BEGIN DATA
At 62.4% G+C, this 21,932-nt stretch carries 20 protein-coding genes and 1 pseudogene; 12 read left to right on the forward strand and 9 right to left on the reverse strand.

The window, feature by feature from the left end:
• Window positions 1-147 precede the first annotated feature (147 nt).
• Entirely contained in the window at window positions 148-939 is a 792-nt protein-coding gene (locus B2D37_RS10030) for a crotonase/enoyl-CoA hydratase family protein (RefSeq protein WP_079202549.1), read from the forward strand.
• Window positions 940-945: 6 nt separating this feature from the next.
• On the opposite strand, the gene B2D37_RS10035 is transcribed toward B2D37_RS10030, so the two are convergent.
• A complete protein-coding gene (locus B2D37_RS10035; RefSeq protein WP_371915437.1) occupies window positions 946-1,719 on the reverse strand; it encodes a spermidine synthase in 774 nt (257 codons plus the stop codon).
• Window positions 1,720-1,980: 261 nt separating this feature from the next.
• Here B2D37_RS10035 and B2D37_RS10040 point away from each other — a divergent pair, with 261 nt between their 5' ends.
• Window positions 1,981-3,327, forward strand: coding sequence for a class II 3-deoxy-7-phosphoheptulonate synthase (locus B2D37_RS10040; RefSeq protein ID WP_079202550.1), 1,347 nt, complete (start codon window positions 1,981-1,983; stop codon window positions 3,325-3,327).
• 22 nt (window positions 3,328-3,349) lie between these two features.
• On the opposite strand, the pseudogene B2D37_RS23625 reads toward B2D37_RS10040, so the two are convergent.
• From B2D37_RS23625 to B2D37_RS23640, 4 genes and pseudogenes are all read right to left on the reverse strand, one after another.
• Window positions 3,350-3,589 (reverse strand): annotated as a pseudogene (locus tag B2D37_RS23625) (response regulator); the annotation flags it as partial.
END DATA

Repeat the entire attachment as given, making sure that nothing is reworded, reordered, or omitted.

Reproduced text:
At 62.4% G+C, this 21,932-nt stretch carries 20 protein-coding genes and 1 pseudogene; 12 read left to right on the forward strand and 9 right to left on the reverse strand.

The window, feature by feature from the left end:
• Window positions 1-147 precede the first annotated feature (147 nt).
• Entirely contained in the window at window positions 148-939 is a 792-nt protein-coding gene (locus B2D37_RS10030) for a crotonase/enoyl-CoA hydratase family protein (RefSeq protein WP_079202549.1), read from the forward strand.
• Window positions 940-945: 6 nt separating this feature from the next.
• On the opposite strand, the gene B2D37_RS10035 is transcribed toward B2D37_RS10030, so the two are convergent.
• A complete protein-coding gene (locus B2D37_RS10035; RefSeq protein WP_371915437.1) occupies window positions 946-1,719 on the reverse strand; it encodes a spermidine synthase in 774 nt (257 codons plus the stop codon).
• Window positions 1,720-1,980: 261 nt separating this feature from the next.
• Here B2D37_RS10035 and B2D37_RS10040 point away from each other — a divergent pair, with 261 nt between their 5' ends.
• Window positions 1,981-3,327, forward strand: coding sequence for a class II 3-deoxy-7-phosphoheptulonate synthase (locus B2D37_RS10040; RefSeq protein ID WP_079202550.1), 1,347 nt, complete (start codon window positions 1,981-1,983; stop codon window positions 3,325-3,327).
• 22 nt (window positions 3,328-3,349) lie between these two features.
• On the opposite strand, the pseudogene B2D37_RS23625 reads toward B2D37_RS10040, so the two are convergent.
• From B2D37_RS23625 to B2D37_RS23640, 4 genes and pseudogenes are all read right to left on the reverse strand, one after another.
• Window positions 3,350-3,589 (reverse strand): annotated as a pseudogene (locus tag B2D37_RS23625) (response regulator); the annotation flags it as partial.